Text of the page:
A nuclear war could trigger an unprecedented El Niño-like warming episode in the equatorial Pacific Ocean, slashing algal populations by 40 percent and likely lowering the fish catch, according to a Rutgers-led study. The research, published in the journal Communications Earth & Environment, shows that turning to the oceans for food if land-based farming fails after a nuclear war is unlikely to be a successful strategy – at least in the equatorial Pacific.
Essential for bone health, immune response and even memory and thinking, vitamin D may also be linked to preventing severe COVID-19 symptoms.
Bacteria are likely triggering greater melting on the Greenland ice sheet, possibly increasing the island’s contribution to sea-level rise, according to Rutgers scientists. That’s because the microbes cause sunlight-absorbing sediment to clump together and accumulate in the meltwater streams, according to a Rutgers-led study – the first of its kind – in the journal Geophysical Research Letters. The findings can be incorporated in climate models, leading to more accurate predictions of melting, scientists say.
How much carbon dioxide, a pivotal greenhouse gas behind global warming, is absorbed by plants on land? It’s a deceptively complicated question, so a Rutgers-led group of scientists recommends combining two cutting-edge tools to help answer the crucial climate change-related question.
Cloud cover is often characterized in simple terms, such as cloudy, partly cloudy or clear. This does not provide accurate information for estimating the amount of sunlight available for solar power plants. In this week’s Journal of Renewable and Sustainable Energy, a new method is reported for estimating cloud optical properties using data from recently launched satellites. This new technique is known as Spectral Cloud Optical Property Estimation, or SCOPE.
Senior citizens who are not vitamin D deficient have a better chance of walking after hip fracture surgery, according to a Rutgers-led study. The findings in The American Journal of Clinical Nutrition suggest that vitamin D deficiency could limit mobility in older adults, said senior author Sue Shapses, a professor in the Department of Nutritional Sciences at the School of Environmental and Biological Sciences at Rutgers University–New Brunswick.
As we look back at a decade of discovery, we highlight 10 achievements by scientists at Berkeley Lab and the Joint Center for Artificial Photosynthesis that bring us closer to a solar fuels future.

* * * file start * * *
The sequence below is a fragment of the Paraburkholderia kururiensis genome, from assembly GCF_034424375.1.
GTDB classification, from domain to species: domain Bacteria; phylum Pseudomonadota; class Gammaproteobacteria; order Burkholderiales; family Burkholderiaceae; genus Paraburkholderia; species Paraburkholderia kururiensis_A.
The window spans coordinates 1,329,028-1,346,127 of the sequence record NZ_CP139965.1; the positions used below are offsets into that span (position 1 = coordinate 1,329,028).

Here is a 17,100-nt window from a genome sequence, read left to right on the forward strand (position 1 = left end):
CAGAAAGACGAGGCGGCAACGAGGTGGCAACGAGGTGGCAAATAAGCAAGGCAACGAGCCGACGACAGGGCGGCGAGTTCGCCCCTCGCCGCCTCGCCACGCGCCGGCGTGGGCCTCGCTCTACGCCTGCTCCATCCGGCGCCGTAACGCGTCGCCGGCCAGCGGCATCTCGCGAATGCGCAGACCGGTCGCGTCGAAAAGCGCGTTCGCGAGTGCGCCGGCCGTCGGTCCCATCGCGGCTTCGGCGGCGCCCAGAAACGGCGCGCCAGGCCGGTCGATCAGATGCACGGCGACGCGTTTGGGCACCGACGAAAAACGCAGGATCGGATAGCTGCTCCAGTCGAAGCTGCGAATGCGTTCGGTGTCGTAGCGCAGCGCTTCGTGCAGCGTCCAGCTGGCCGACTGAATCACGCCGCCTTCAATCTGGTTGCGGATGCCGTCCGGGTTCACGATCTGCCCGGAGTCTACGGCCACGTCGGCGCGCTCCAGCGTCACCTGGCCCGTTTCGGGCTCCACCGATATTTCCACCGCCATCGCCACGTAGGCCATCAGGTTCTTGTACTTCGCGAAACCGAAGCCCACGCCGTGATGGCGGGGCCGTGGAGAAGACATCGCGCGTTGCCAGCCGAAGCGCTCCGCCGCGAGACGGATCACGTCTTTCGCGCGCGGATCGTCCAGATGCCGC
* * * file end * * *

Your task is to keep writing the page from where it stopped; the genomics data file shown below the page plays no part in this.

A nuclear war that cooled Earth could worsen the impact of ocean acidification on corals, clams, oysters and other marine life with shells or skeletons, according to the first study of its kind.
While LED lighting can enhance plant growth in greenhouses, standards are needed to determine the optimal intensity and colors of light, according to Rutgers research that could help improve the energy efficiency of horticultural lighting products.
A new study helps to solve the mystery of missing plastic fragments at sea. Scientists selected microplastics prevalently found on the ocean surface and irradiated them with a solar simulator system. They found that simulated sunlight increased the amount of dissolved carbon in the water, making those tiny plastic particles tinier. Direct, experimental proof of the photochemical degradation of marine plastics remains rare. This work provides novel insight into the removal mechanisms and potential lifetimes of a select few microplastics.
Nature has inspired innovative research throughout human history, and three scientists recently studied white beetles to understand the physics of light scattering. At the AVS 66th International Symposium and Exhibition, researchers will talk about their study of these scales to better understand thin “super-white” coatings that can reject solar spectrum and radiate through transparent windows. By studying light scattering at such a small scale, they were able to calculate light scattering in the biological structures faster and more accurately.
Polystyrene persists in the environment for millennia, according to some international governmental agencies. But now researchers have challenged this common assumption with the finding that sunlight can break down polystyrene over a much shorter time scale, from decades to centuries.
Scientists have discovered how diatoms – a type of algae that produces 20 percent of the Earth’s oxygen – absorb solar energy for photosynthesis. The Rutgers University-led discovery, published in the journal Proceedings of the National Academy of Sciences, could help lead to more efficient and affordable algae-based biofuels and combat climate change from fossil fuel burning.